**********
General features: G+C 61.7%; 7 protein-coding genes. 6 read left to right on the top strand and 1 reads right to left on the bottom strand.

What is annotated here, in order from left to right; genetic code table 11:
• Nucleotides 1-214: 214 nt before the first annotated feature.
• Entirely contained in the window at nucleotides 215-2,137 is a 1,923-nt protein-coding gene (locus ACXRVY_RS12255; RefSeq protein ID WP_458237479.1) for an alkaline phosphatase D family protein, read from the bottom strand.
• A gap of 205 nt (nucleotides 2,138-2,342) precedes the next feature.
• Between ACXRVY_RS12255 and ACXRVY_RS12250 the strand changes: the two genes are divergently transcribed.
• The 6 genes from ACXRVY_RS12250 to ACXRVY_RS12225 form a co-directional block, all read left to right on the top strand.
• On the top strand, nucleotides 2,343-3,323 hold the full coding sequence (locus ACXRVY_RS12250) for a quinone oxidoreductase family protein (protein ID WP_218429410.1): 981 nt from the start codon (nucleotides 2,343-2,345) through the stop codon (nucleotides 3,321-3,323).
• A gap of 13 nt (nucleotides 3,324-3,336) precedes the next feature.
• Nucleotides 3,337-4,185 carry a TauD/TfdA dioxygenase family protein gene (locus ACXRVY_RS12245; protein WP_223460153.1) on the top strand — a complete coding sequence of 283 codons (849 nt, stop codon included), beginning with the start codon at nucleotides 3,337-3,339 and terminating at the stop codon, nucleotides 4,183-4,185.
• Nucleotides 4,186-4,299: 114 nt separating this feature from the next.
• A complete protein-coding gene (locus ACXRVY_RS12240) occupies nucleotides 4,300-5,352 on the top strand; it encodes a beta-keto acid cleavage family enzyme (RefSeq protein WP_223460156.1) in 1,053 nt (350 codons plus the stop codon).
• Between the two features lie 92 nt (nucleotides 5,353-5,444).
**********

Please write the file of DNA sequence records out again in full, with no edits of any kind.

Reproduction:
General features: G+C 61.7%; 7 protein-coding genes. 6 read left to right on the top strand and 1 reads right to left on the bottom strand.

What is annotated here, in order from left to right; genetic code table 11:
• Nucleotides 1-214: 214 nt before the first annotated feature.
• Entirely contained in the window at nucleotides 215-2,137 is a 1,923-nt protein-coding gene (locus ACXRVY_RS12255; RefSeq protein ID WP_458237479.1) for an alkaline phosphatase D family protein, read from the bottom strand.
• A gap of 205 nt (nucleotides 2,138-2,342) precedes the next feature.
• Between ACXRVY_RS12255 and ACXRVY_RS12250 the strand changes: the two genes are divergently transcribed.
• The 6 genes from ACXRVY_RS12250 to ACXRVY_RS12225 form a co-directional block, all read left to right on the top strand.
• On the top strand, nucleotides 2,343-3,323 hold the full coding sequence (locus ACXRVY_RS12250) for a quinone oxidoreductase family protein (protein ID WP_218429410.1): 981 nt from the start codon (nucleotides 2,343-2,345) through the stop codon (nucleotides 3,321-3,323).
• A gap of 13 nt (nucleotides 3,324-3,336) precedes the next feature.
• Nucleotides 3,337-4,185 carry a TauD/TfdA dioxygenase family protein gene (locus ACXRVY_RS12245; protein WP_223460153.1) on the top strand — a complete coding sequence of 283 codons (849 nt, stop codon included), beginning with the start codon at nucleotides 3,337-3,339 and terminating at the stop codon, nucleotides 4,183-4,185.
• Nucleotides 4,186-4,299: 114 nt separating this feature from the next.
• A complete protein-coding gene (locus ACXRVY_RS12240) occupies nucleotides 4,300-5,352 on the top strand; it encodes a beta-keto acid cleavage family enzyme (RefSeq protein WP_223460156.1) in 1,053 nt (350 codons plus the stop codon).
• Between the two features lie 92 nt (nucleotides 5,353-5,444).